You know professional blogging usually, right now, is happening by accident. I started pro blogging long after I started blogging. I realized that lots of people don't like to write and are intimidated by it. So if I can make it easier by starting off their blog with my content, maybe sparking some ideas in the process, cool. Oh yeah, getting paid to do all this is pretty freakin' cool too!
Lip-sticking: We concentrate our writing on marketing to women who shop online...what's your expertise in marketing, especially as it relates to the Internet, and/or blogs? How do you feel about blogs with advertising?
Tris: I've been an Internet marketer from nearly the beginning, at least the past 8 years.When I worked for Glaxo women were the primary targets of our marketing and advertising. [Because] Women make most of the health decisions in the family. So, I spent a lot of time thinking about and listening to women and their concerns about family and health. The frustration of not being able to get boyfriend or husband to visit a doctor when he needed to. Having to shoulder the burden of responsibility of learning about all the medications, the options, etc. So I like to think I have some insight to women online. Toby says I'm the Sensitive New Age Guy blogger.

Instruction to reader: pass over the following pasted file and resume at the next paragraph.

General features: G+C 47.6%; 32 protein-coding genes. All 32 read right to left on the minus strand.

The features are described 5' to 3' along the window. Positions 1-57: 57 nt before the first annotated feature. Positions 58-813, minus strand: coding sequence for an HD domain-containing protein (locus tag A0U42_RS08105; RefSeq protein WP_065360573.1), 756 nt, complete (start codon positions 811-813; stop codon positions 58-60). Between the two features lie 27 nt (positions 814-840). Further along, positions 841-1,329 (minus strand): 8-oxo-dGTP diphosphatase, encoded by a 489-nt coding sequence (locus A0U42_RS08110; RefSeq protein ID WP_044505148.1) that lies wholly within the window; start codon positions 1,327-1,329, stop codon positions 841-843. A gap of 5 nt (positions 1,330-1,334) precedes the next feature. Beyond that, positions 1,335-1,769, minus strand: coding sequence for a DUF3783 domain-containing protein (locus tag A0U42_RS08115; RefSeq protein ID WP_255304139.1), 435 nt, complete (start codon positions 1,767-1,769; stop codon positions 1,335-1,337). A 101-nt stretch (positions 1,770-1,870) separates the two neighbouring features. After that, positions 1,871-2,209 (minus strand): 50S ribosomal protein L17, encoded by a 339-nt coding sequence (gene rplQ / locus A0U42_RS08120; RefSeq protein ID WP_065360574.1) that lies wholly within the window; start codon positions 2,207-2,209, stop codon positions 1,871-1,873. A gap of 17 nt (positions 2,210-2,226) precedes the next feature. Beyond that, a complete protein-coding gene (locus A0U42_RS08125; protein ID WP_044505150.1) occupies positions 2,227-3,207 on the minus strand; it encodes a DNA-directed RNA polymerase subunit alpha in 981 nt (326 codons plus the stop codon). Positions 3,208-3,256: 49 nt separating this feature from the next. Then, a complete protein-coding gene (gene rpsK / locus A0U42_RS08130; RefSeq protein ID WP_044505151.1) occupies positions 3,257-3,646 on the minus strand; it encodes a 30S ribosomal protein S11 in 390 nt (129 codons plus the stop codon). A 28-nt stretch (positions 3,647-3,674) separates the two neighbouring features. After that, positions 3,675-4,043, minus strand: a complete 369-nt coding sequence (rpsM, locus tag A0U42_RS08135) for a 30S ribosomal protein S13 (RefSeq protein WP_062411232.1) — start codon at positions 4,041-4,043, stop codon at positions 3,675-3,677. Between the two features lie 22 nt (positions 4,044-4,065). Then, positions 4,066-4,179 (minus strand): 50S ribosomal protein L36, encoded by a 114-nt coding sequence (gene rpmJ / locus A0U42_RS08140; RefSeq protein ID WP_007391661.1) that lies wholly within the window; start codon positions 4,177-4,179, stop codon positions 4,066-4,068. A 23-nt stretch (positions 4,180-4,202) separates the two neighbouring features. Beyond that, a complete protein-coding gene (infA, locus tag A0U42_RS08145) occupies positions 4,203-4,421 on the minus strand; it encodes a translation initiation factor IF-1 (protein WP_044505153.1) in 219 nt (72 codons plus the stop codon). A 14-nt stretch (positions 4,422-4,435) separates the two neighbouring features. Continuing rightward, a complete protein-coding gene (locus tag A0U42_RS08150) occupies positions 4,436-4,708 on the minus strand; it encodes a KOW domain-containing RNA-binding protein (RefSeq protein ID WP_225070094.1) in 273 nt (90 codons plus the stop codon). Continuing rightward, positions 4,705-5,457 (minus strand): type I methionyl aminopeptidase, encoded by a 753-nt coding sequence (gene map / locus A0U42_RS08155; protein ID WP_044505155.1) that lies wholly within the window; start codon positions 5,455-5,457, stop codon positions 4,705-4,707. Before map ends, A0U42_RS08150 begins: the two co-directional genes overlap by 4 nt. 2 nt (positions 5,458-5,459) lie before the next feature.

Now, blogs and advertising. Well, I can't give too much away, but I think blog writers and owners don't have great and effective options today for earning real money on their blogs. Qumana is going to change this. [ooohhh...insider information! hope this won't get us in trouble!]
Lip-sticking: Speaking of advertising...which is meant to spark sales, of course -- do you shop online? What's the BEST advice you can give to companies that SELL online...and tell us the WORST online sales experience you've ever had.
Tris: Do I shop online? Does a bear ... Yes all the time. I live on an Island so I can't just hop over to the electronics superstore or office supply on a whim. I can get core things here, but I buy my office supplies, computer hardware and all kinds of other goodies online.
Advice... have your mom try to buy something. [good advice -- we give it often] Not to pick on mom's, mine's great and very Internet savvy, actually (Hi Mom!). What I mean is get someone non-technical and not associated with the development of the website to go through the process and get their feedback. It can be very enlightening. Testing, testing, testing. Very key. Don't take the word of your developers that something is fixed and working, test it yourself.